Things went very wrong for my family and I last week. My wife was 10 weeks pregnant, and she and I went to the doctor's office for her first checkup and to hear the baby's heartbeat. The heartbeat never came. A day of tests and scans confirmed our worst fears: It was a miscarriage.

It took every ounce of strength I had not to be destroyed by the news. In the doctor's office, as he explained the situation, deep breathing was the only thing that kept me from passing out and falling over. Which I could not allow myself to do. I needed to be fully present and aware, so I could try and help my wife cope.

Tragedies are not a time for thinking big or long term. To make it through, you must shift your focus to just getting to the next task: Making it to the follow-up appointment, getting any medications or materials that are necessary, keeping yourself and your loved ones in one piece with each step. In a way it's like what Divine writes about how to survive SEAL Hell Week, or Brad McLeod writes about surviving the Hell Week-inspired Kokoro: Just get through the first hour. Then survive the second. One foot in front of the other.

I want to make it clear at this point that I am in no way comparing the emotional devastation of a loss to something like a tough workout. That would be demeaning and stupid. The two are in no way comparable. What I am saying, however, is that some of the things I've learned through training have helped me cope with something unimaginable, and persevere through the past few days.

It's helpful that I'm married to the strongest and most incredible woman I've ever met. My wife Natalie has dealt with so much. As if this latest news weren't enough, almost exactly a year ago, her mother passed away suddenly and unexpectedly. But each day Natalie is the smart, caring, happy and driven woman I fell in love with, and is a wonderful, loving mother for the 2-year-old daughter we are so blessed to have.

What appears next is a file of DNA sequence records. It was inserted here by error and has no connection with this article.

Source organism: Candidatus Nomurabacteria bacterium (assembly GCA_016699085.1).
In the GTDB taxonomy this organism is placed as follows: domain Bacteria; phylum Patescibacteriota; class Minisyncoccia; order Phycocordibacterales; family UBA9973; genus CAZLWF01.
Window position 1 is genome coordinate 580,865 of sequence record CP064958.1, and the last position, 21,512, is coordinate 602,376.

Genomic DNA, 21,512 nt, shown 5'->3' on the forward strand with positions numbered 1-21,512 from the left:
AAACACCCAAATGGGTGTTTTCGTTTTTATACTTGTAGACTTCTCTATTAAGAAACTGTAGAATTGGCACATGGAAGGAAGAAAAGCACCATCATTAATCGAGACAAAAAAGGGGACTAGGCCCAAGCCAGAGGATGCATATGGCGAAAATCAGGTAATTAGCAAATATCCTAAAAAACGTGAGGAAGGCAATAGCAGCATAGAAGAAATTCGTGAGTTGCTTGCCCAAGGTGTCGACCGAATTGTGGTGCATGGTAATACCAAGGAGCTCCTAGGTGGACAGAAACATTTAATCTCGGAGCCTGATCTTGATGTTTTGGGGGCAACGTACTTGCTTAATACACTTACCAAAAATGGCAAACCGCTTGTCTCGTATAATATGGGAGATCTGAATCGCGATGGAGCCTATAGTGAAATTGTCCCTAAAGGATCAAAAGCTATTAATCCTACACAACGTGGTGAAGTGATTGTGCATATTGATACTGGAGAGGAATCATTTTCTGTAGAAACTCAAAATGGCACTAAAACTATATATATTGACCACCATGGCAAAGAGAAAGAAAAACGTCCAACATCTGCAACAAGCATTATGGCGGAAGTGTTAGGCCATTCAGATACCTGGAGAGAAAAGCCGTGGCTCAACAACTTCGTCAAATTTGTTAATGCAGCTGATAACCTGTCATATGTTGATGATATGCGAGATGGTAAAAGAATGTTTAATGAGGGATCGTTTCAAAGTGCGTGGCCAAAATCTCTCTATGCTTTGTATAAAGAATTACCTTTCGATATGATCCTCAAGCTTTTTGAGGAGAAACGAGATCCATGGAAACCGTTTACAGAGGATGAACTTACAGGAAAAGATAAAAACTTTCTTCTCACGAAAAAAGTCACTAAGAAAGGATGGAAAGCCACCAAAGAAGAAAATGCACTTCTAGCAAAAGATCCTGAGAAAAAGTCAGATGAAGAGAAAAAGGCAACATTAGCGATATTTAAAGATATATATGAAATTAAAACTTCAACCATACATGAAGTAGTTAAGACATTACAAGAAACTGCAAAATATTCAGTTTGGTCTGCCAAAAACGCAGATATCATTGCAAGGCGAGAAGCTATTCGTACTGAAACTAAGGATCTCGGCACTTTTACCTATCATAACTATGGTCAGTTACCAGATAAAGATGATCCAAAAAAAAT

We will get through this together. Putting one foot in front of the other, we will keep moving forward.

So what's the silver lining? For a miscarriage, there isn't one. It's just one big awful cloud, which for some godforsaken reason this time came our way—and has visited far too many others, too (estimates are that up to 20 percent of pregnancies end in miscarriage, with that number likely being under reported.) For all of us, the experience is just one great big gray blob of suck. Our only solace is that no cloud can block out all of the sky forever. There is daylight on the horizon.

Related Posts: 

SURVIVING SEALFIT, part 1: What Happened When a Regular Guy Tried to Train Like a Navy SEAL

SURVIVING SEALFIT, part 2: 3 Ways SEAL-Style Workouts Change Your Life

SURVIVING SEALFIT, part 3: The World's Hardest Workout Has a Ridiculous Name

SURVIVING SEALFIT, part 4: Inside the Devil's Backpack: The Only 5 Things You Need to Get A Hellishly Hard Workout Anywhere

SURVIVING SEALFIT, part 5: How Not to Hurt Yourself (Like I Did)

SURVIVING SEALFIT, part 6: Finding the Silver Lining

SURVIVING SEALFIT, part 7: The Question That Tells You Whether You'll Succeed

SURVIVING SEALFIT, part 8: Meet 3 Guys Who Might Kill Me

SURVIVING SEALFIT, part 9: The Dress Rehearsal

SURVIVING SEALFIT, part 10: What a SEALFIT 20X Challenge is REALLY Like

 

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STACK Executive Editor Brian Sabin wishes he'd never had to write this post, but since he did, he really appreciates you reading it. Next week SURVIVING SEALFIT will be back to lighter fare as the series recounts his quest to reach elite military grade fitness, take on a SEALFIT 20X Challenge and (hopefully) live to tell about it. He's publishing weekly accounts of his ups and downs here at STACK.com. You can also find daily updates on Twitter and Google Plus

 

 

 


Photo Credit: Getty Images // Thinkstock

Topics: WORKOUTS | TRAIN | HEART